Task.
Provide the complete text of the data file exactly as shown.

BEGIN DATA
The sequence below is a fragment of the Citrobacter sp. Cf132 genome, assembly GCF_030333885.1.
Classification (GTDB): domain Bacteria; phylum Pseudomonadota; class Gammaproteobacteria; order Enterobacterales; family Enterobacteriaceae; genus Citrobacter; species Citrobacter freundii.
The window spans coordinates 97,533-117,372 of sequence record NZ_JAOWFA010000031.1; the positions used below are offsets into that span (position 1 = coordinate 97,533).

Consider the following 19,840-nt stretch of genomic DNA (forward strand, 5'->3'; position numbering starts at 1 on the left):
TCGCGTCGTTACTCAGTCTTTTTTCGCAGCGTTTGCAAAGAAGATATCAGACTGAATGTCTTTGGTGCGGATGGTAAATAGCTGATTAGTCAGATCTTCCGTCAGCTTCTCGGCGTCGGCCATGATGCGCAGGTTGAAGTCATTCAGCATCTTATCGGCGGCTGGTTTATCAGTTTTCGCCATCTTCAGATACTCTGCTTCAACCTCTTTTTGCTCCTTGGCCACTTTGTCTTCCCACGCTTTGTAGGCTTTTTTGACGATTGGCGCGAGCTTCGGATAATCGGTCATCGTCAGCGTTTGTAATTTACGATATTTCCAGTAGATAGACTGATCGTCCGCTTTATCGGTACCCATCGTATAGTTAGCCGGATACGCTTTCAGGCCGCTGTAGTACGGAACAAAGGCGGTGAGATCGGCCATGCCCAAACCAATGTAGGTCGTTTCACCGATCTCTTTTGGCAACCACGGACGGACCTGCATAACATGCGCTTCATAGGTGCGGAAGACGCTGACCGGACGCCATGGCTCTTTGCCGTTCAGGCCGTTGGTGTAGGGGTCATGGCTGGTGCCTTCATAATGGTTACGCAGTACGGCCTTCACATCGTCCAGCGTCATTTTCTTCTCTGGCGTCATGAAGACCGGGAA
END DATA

The sequence below is a fragment of the Citrobacter sp. Cf132 genome, assembly GCF_030333885.1.
Classification (GTDB): domain Bacteria; phylum Pseudomonadota; class Gammaproteobacteria; order Enterobacterales; family Enterobacteriaceae; genus Citrobacter; species Citrobacter freundii.
The window spans coordinates 97,533-117,372 of sequence record NZ_JAOWFA010000031.1; the positions used below are offsets into that span (position 1 = coordinate 97,533).

Consider the following 19,840-nt stretch of genomic DNA (forward strand, 5'->3'; position numbering starts at 1 on the left):
TCGCGTCGTTACTCAGTCTTTTTTCGCAGCGTTTGCAAAGAAGATATCAGACTGAATGTCTTTGGTGCGGATGGTAAATAGCTGATTAGTCAGATCTTCCGTCAGCTTCTCGGCGTCGGCCATGATGCGCAGGTTGAAGTCATTCAGCATCTTATCGGCGGCTGGTTTATCAGTTTTCGCCATCTTCAGATACTCTGCTTCAACCTCTTTTTGCTCCTTGGCCACTTTGTCTTCCCACGCTTTGTAGGCTTTTTTGACGATTGGCGCGAGCTTCGGATAATCGGTCATCGTCAGCGTTTGTAATTTACGATATTTCCAGTAGATAGACTGATCGTCCGCTTTATCGGTACCCATCGTATAGTTAGCCGGATACGCTTTCAGGCCGCTGTAGTACGGAACAAAGGCGGTGAGATCGGCCATGCCCAAACCAATGTAGGTCGTTTCACCGATCTCTTTTGGCAACCACGGACGGACCTGCATAACATGCGCTTCATAGGTGCGGAAGACGCTGACCGGACGCCATGGCTCTTTGCCGTTCAGGCCGTTGGTGTAGGGGTCATGGCTGGTGCCTTCATAATGGTTACGCAGTACGGCCTTCACATCGTCCAGCGTCATTTTCTTCTCTGGCGTCATGAAGACCGGGAA